Suppose I have an experiment with two or more factors. An overall ANOVA is constructed, and then we follow-up with two or more sets of post hoc tests, say multiple comparisons. My question is about how big---and how many---families should be used as the basis for multiplicity adjustments of these post hoc tests.
An example is the warp-breaks dataset from Tukey's book on EDA. There are two factors:
wool (at two levels) and
tension (at three levels). The ANOVA table is:
Source Df Sum Sq Mean Sq F value Pr(>F) wool 1 450.7 450.67 3.7653 0.0582130 tension 2 2034.3 1017.13 8.4980 0.0006926 wool:tension 2 1002.8 501.39 4.1891 0.0210442 Residuals 48 5745.1 119.69
Clearly, the interaction is needed in the model. So we decide to do comparisons of the levels of each factor, holding the other factor fixed. The results are below, with some annotations to be referred to later:
*** Pairwise comparisons of tension for each wool *** *** All combined: Family T *** wool = A: *** Family T|A *** contrast estimate SE df t.ratio L - M 20.5555556 5.157299 48 3.986 L - H 20.0000000 5.157299 48 3.878 M - H -0.5555556 5.157299 48 -0.108 wool = B: *** Family T|B *** contrast estimate SE df t.ratio L - M -0.5555556 5.157299 48 -0.108 L - H 9.4444444 5.157299 48 1.831 M - H 10.0000000 5.157299 48 1.939 *** Comparison of wool for each tension *** *** All combined: Family W *** tension = L: *** Family W|L *** contrast estimate SE df t.ratio A - B 16.333333 5.157299 48 3.167 tension = M: *** Family W|M *** contrast estimate SE df t.ratio A - B -4.777778 5.157299 48 -0.926 tension = H: *** Family W|H *** contrast estimate SE df t.ratio A - B 5.777778 5.157299 48 1.120
I think there are different practices out there, and I wonder which are most common, and what arguments people would make for or against each approach. In computing adjusted $P$ values, should we do multiplicity adjustments for...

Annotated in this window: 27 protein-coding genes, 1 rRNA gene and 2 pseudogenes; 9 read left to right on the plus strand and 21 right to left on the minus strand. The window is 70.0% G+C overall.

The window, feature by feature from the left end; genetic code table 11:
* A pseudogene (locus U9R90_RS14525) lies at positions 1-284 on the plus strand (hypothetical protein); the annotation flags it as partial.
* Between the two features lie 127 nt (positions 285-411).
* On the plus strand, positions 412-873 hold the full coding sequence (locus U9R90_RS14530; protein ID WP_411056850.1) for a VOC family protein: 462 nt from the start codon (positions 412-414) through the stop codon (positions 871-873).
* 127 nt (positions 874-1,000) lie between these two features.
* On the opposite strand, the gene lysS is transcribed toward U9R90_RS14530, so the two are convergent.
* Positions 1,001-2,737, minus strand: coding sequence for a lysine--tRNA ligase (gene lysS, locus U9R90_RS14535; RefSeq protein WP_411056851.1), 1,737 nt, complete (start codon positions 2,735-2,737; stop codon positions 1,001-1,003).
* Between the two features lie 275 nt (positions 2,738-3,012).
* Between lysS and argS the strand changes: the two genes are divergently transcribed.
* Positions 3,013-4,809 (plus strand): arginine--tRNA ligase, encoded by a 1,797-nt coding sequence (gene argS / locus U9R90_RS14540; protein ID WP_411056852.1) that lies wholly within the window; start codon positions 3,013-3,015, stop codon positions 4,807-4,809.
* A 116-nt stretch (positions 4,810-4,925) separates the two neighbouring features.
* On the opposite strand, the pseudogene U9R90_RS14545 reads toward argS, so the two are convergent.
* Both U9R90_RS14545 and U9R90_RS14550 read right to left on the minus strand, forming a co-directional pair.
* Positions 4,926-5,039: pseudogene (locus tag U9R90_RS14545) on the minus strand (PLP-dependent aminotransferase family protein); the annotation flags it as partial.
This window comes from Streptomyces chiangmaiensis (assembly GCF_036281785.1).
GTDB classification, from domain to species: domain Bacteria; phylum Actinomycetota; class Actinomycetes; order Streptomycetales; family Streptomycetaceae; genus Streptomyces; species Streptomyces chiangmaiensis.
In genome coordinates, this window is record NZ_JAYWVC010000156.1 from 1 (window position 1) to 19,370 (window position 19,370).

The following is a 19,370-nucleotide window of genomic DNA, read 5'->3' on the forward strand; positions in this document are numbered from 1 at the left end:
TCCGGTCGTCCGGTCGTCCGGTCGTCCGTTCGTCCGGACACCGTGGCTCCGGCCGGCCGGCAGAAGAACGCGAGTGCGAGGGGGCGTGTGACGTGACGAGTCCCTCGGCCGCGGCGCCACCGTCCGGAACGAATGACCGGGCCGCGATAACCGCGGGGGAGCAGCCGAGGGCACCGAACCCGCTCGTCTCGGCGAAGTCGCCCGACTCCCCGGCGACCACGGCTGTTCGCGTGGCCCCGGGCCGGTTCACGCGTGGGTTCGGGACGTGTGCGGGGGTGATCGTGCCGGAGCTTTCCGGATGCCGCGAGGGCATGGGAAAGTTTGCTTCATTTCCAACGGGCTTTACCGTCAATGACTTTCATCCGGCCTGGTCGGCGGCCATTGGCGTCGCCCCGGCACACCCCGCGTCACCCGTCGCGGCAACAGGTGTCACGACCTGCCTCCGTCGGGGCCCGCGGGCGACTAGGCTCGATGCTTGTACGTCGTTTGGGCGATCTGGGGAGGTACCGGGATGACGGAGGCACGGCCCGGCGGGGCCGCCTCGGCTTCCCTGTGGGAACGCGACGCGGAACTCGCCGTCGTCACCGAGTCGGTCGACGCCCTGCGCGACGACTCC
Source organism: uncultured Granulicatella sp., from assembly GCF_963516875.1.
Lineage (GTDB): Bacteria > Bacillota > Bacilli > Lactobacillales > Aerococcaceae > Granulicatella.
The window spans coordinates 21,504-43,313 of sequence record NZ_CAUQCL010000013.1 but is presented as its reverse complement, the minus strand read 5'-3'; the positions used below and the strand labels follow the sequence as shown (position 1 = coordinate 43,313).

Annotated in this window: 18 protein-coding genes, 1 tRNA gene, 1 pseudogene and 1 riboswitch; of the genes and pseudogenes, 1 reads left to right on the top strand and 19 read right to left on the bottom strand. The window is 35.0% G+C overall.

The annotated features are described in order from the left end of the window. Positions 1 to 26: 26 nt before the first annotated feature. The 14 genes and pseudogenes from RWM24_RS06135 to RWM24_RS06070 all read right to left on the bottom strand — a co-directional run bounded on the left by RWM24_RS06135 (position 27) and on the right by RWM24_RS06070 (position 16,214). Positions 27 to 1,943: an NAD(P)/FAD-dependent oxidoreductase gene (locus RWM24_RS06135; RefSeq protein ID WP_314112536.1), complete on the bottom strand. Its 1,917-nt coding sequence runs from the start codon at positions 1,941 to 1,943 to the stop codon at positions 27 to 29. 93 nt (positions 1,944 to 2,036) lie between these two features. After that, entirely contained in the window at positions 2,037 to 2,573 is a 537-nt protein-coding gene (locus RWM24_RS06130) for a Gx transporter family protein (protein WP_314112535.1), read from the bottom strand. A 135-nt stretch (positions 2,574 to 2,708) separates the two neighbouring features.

- each of the five smallest families (T|A, T|B, ..., W|H) separately? (Note - the last 3 families have only one test so there would be no multiplicity adjustment for those)
- each of the larger families (T, with 6 tests and W, with 3 tests) separately?
- all $6+3=9$ tests considered as one big family?
I'm interested both in what people usually do (even if they haven't thought much about it) and why (if they have). A couple of things I might mention are:
- There are 3 $F$ tests in the ANOVA table. I don't recall seeing anyone consider a multiplicity adjustment on ANOVA tests. If that's the case, and you recommend option (3), are you being inconsistent?
- If we had done a somewhat smaller experiment where all the tests are less powerful, it's possible the interaction would not have been significant, leading to a much smaller number of post hoc comparisons of marginal means only. Moreover, the marginal means could well have smaller SEs than the cell means do in the larger experiment. If, in addition, the multiplicity adjustment is less conservative, we could have more "significant" results with less data than we'd have with more data.
Interested in seeing what people have to say...